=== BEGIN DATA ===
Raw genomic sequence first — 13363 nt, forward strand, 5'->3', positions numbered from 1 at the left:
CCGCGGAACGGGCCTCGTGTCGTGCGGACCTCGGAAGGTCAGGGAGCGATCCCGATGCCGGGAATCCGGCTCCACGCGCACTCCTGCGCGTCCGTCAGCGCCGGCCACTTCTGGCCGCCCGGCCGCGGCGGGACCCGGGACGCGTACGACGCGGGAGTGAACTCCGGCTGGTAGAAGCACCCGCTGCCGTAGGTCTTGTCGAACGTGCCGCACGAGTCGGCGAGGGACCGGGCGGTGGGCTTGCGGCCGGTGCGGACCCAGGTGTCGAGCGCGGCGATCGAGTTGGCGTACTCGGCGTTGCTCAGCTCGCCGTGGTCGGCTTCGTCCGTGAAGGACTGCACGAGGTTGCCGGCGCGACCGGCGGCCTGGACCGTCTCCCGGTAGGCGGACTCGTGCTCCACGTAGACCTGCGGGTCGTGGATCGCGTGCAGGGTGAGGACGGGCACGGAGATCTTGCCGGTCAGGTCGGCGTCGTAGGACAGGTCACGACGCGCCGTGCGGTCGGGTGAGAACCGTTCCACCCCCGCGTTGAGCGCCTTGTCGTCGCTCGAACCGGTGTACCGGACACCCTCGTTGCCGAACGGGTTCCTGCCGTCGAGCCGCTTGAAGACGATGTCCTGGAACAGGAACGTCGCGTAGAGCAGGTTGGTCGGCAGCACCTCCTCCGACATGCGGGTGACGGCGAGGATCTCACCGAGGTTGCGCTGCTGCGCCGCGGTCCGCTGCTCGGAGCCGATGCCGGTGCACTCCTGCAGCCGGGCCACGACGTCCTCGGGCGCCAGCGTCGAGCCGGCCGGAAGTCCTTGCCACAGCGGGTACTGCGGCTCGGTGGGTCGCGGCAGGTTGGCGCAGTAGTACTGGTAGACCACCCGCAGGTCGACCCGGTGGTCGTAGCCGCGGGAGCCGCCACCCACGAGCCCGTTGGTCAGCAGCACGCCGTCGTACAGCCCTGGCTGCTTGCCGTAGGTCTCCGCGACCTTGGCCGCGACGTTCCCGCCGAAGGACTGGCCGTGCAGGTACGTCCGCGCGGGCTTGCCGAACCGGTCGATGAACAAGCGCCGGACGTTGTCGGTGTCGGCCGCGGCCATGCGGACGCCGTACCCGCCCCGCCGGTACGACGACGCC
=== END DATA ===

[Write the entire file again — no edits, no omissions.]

Raw genomic sequence first — 13363 nt, forward strand, 5'->3', positions numbered from 1 at the left:
CCGCGGAACGGGCCTCGTGTCGTGCGGACCTCGGAAGGTCAGGGAGCGATCCCGATGCCGGGAATCCGGCTCCACGCGCACTCCTGCGCGTCCGTCAGCGCCGGCCACTTCTGGCCGCCCGGCCGCGGCGGGACCCGGGACGCGTACGACGCGGGAGTGAACTCCGGCTGGTAGAAGCACCCGCTGCCGTAGGTCTTGTCGAACGTGCCGCACGAGTCGGCGAGGGACCGGGCGGTGGGCTTGCGGCCGGTGCGGACCCAGGTGTCGAGCGCGGCGATCGAGTTGGCGTACTCGGCGTTGCTCAGCTCGCCGTGGTCGGCTTCGTCCGTGAAGGACTGCACGAGGTTGCCGGCGCGACCGGCGGCCTGGACCGTCTCCCGGTAGGCGGACTCGTGCTCCACGTAGACCTGCGGGTCGTGGATCGCGTGCAGGGTGAGGACGGGCACGGAGATCTTGCCGGTCAGGTCGGCGTCGTAGGACAGGTCACGACGCGCCGTGCGGTCGGGTGAGAACCGTTCCACCCCCGCGTTGAGCGCCTTGTCGTCGCTCGAACCGGTGTACCGGACACCCTCGTTGCCGAACGGGTTCCTGCCGTCGAGCCGCTTGAAGACGATGTCCTGGAACAGGAACGTCGCGTAGAGCAGGTTGGTCGGCAGCACCTCCTCCGACATGCGGGTGACGGCGAGGATCTCACCGAGGTTGCGCTGCTGCGCCGCGGTCCGCTGCTCGGAGCCGATGCCGGTGCACTCCTGCAGCCGGGCCACGACGTCCTCGGGCGCCAGCGTCGAGCCGGCCGGAAGTCCTTGCCACAGCGGGTACTGCGGCTCGGTGGGTCGCGGCAGGTTGGCGCAGTAGTACTGGTAGACCACCCGCAGGTCGACCCGGTGGTCGTAGCCGCGGGAGCCGCCACCCACGAGCCCGTTGGTCAGCAGCACGCCGTCGTACAGCCCTGGCTGCTTGCCGTAGGTCTCCGCGACCTTGGCCGCGACGTTCCCGCCGAAGGACTGGCCGTGCAGGTACGTCCGCGCGGGCTTGCCGAACCGGTCGATGAACAAGCGCCGGACGTTGTCGGTGTCGGCCGCGGCCATGCGGACGCCGTACCCGCCCCGCCGGTACGACGACGCC